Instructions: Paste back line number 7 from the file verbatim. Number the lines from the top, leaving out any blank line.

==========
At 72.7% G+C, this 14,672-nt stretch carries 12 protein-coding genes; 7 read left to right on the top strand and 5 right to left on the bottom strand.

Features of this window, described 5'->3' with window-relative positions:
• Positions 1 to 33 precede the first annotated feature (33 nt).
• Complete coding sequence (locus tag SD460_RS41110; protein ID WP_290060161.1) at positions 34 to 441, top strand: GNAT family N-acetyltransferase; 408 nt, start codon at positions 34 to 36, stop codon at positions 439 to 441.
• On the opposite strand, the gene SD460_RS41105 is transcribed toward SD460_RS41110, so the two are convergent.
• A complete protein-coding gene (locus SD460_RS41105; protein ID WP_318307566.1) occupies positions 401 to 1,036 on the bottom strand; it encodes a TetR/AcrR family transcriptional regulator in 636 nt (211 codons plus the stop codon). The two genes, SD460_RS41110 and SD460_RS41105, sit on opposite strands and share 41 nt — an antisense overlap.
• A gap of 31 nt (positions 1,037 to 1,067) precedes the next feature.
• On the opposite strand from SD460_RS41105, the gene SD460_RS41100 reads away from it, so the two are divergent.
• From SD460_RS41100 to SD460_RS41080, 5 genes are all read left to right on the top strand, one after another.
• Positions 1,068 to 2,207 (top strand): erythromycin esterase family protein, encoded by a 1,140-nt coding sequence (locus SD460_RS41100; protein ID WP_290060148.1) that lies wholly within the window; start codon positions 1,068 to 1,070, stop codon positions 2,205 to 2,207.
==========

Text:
• A gap of 31 nt (positions 1,037 to 1,067) precedes the next feature.